Workshop Proceeding

When Weather Matters: Science and Service to Meet Critical Societal Needs (2010)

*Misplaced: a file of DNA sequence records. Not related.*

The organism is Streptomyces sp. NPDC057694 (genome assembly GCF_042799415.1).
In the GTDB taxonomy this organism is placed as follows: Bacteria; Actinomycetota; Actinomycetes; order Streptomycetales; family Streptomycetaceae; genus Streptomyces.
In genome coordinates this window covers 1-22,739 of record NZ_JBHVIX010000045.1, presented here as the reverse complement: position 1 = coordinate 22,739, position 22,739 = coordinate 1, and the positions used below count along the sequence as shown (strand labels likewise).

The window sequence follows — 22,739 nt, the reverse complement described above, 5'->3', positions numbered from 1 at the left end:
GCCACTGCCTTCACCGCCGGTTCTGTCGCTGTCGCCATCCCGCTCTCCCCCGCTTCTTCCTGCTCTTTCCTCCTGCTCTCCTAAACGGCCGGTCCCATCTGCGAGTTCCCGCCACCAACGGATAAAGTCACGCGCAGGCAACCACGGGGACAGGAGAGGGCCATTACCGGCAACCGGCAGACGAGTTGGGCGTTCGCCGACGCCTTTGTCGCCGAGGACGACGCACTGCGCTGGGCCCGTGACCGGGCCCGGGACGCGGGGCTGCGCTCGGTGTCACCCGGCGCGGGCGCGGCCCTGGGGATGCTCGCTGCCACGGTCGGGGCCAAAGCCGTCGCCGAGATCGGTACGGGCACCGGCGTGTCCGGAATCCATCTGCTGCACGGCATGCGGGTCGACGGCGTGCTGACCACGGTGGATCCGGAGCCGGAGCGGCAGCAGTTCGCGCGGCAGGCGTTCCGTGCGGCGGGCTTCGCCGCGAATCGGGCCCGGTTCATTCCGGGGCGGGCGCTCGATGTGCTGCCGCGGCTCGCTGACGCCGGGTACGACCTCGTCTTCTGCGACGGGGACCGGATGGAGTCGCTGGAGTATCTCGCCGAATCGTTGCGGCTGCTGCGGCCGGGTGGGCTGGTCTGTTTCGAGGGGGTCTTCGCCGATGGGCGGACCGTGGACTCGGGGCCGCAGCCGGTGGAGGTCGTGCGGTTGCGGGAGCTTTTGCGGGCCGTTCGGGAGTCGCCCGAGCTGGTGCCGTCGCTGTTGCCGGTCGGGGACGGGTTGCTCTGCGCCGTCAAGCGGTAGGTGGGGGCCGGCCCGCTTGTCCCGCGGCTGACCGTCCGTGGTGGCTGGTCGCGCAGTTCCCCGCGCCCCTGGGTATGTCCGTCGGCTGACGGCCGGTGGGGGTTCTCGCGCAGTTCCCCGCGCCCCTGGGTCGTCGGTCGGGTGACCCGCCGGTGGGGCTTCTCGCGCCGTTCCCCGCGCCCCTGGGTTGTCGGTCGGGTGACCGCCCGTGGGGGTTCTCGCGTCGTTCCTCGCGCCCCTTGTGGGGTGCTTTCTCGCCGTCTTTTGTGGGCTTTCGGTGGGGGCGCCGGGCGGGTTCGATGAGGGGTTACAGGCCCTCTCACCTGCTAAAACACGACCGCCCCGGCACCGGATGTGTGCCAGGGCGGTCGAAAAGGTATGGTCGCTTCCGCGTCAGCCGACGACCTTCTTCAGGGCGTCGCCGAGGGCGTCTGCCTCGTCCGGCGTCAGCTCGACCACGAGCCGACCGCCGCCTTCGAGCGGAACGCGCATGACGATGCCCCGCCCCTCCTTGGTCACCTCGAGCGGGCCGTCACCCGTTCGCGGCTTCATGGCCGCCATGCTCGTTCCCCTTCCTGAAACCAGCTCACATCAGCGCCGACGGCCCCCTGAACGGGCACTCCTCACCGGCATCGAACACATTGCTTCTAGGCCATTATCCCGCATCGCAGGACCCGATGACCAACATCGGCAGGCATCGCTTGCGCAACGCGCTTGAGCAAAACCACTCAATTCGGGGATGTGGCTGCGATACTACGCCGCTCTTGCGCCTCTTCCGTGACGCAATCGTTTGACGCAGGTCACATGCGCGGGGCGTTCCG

Weather matters for life, health, safety, property, and economic prosperity. Weather forecasts provide information that people and organizations can use to enhance these societal benefits and to reduce weather-related losses. Investing $5.1 billion annually in public weather forecasts and warnings has brought an estimated $31.5 billion dollars in benefits. Yet between 1980 and 2009 there were 96 weather disasters that each cost more than $1 billion?and cost many lives. This National Research Council report puts forward the most pressing high level, weather-focused research challenges and needs to transfer research results into operations. Cutting across these challenges are socioeconomic considerations that are fundamental in determining how, when, and why weather information is, or is not, used. The report calls for a partnership of social scientists and meteorologists to ensure that weather research and forecasting meet societal and economic needs. The report also identifies predictions of very high impact weather, urban meteorology, and weather information for renewable energy development as important emerging issues in need of greater research to develop understanding and reach implementation. Priorities among established?or recognized but unrealized?goals include global non?hydrostatic coupled modeling; quantitative precipitation forecasting; hydrologic prediction; and mesoscale observations.